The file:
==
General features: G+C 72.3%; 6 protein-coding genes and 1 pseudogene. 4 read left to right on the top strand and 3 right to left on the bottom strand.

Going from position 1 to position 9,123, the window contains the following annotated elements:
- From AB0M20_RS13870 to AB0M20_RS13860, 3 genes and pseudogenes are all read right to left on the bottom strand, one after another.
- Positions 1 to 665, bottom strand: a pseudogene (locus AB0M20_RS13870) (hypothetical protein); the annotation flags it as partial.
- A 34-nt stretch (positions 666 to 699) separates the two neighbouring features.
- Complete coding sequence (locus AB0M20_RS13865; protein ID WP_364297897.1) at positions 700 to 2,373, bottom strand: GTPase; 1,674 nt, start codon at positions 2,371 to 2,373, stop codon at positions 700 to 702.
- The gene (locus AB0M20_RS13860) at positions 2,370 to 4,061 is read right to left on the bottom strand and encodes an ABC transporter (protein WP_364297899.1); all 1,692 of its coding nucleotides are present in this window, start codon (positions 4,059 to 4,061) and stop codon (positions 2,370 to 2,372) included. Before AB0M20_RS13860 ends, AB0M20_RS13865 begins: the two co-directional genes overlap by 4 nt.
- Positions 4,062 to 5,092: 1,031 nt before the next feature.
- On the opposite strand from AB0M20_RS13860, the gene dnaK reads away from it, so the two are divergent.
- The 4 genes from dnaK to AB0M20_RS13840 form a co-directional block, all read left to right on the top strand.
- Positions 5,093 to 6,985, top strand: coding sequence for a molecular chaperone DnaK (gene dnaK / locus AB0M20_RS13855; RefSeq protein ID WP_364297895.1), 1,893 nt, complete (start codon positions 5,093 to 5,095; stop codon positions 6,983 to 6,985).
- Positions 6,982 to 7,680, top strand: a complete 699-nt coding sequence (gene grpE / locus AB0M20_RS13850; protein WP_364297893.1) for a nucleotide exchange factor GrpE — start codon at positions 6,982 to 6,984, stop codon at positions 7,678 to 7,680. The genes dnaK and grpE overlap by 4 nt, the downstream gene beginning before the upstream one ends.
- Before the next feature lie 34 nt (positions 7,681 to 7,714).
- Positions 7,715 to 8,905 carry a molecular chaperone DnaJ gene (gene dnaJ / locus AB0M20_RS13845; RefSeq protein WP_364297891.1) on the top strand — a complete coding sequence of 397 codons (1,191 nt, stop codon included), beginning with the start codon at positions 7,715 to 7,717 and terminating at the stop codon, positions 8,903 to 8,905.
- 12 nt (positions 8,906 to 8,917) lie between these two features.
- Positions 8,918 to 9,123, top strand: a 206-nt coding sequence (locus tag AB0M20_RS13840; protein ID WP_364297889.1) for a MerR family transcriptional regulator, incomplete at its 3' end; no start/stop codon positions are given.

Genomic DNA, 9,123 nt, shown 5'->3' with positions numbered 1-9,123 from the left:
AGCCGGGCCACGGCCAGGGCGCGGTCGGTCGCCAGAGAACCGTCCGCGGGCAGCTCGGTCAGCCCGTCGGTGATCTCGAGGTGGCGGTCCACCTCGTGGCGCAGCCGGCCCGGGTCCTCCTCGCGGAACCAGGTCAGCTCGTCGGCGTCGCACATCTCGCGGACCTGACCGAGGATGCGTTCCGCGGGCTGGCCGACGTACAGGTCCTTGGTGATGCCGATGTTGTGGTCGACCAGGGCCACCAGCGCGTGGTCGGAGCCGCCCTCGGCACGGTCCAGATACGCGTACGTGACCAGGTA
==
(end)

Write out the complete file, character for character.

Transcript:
General features: G+C 72.3%; 6 protein-coding genes and 1 pseudogene. 4 read left to right on the top strand and 3 right to left on the bottom strand.

Going from position 1 to position 9,123, the window contains the following annotated elements:
- From AB0M20_RS13870 to AB0M20_RS13860, 3 genes and pseudogenes are all read right to left on the bottom strand, one after another.
- Positions 1 to 665, bottom strand: a pseudogene (locus AB0M20_RS13870) (hypothetical protein); the annotation flags it as partial.
- A 34-nt stretch (positions 666 to 699) separates the two neighbouring features.
- Complete coding sequence (locus AB0M20_RS13865; protein ID WP_364297897.1) at positions 700 to 2,373, bottom strand: GTPase; 1,674 nt, start codon at positions 2,371 to 2,373, stop codon at positions 700 to 702.
- The gene (locus AB0M20_RS13860) at positions 2,370 to 4,061 is read right to left on the bottom strand and encodes an ABC transporter (protein WP_364297899.1); all 1,692 of its coding nucleotides are present in this window, start codon (positions 4,059 to 4,061) and stop codon (positions 2,370 to 2,372) included. Before AB0M20_RS13860 ends, AB0M20_RS13865 begins: the two co-directional genes overlap by 4 nt.
- Positions 4,062 to 5,092: 1,031 nt before the next feature.
- On the opposite strand from AB0M20_RS13860, the gene dnaK reads away from it, so the two are divergent.
- The 4 genes from dnaK to AB0M20_RS13840 form a co-directional block, all read left to right on the top strand.
- Positions 5,093 to 6,985, top strand: coding sequence for a molecular chaperone DnaK (gene dnaK / locus AB0M20_RS13855; RefSeq protein ID WP_364297895.1), 1,893 nt, complete (start codon positions 5,093 to 5,095; stop codon positions 6,983 to 6,985).
- Positions 6,982 to 7,680, top strand: a complete 699-nt coding sequence (gene grpE / locus AB0M20_RS13850; protein WP_364297893.1) for a nucleotide exchange factor GrpE — start codon at positions 6,982 to 6,984, stop codon at positions 7,678 to 7,680. The genes dnaK and grpE overlap by 4 nt, the downstream gene beginning before the upstream one ends.
- Before the next feature lie 34 nt (positions 7,681 to 7,714).
- Positions 7,715 to 8,905 carry a molecular chaperone DnaJ gene (gene dnaJ / locus AB0M20_RS13845; RefSeq protein WP_364297891.1) on the top strand — a complete coding sequence of 397 codons (1,191 nt, stop codon included), beginning with the start codon at positions 7,715 to 7,717 and terminating at the stop codon, positions 8,903 to 8,905.
- 12 nt (positions 8,906 to 8,917) lie between these two features.
- Positions 8,918 to 9,123, top strand: a 206-nt coding sequence (locus tag AB0M20_RS13840; protein ID WP_364297889.1) for a MerR family transcriptional regulator, incomplete at its 3' end; no start/stop codon positions are given.

Genomic DNA, 9,123 nt, shown 5'->3' with positions numbered 1-9,123 from the left:
AGCCGGGCCACGGCCAGGGCGCGGTCGGTCGCCAGAGAACCGTCCGCGGGCAGCTCGGTCAGCCCGTCGGTGATCTCGAGGTGGCGGTCCACCTCGTGGCGCAGCCGGCCCGGGTCCTCCTCGCGGAACCAGGTCAGCTCGTCGGCGTCGCACATCTCGCGGACCTGACCGAGGATGCGTTCCGCGGGCTGGCCGACGTACAGGTCCTTGGTGATGCCGATGTTGTGGTCGACCAGGGCCACCAGCGCGTGGTCGGAGCCGCCCTCGGCACGGTCCAGATACGCGTACGTGACCAGGTA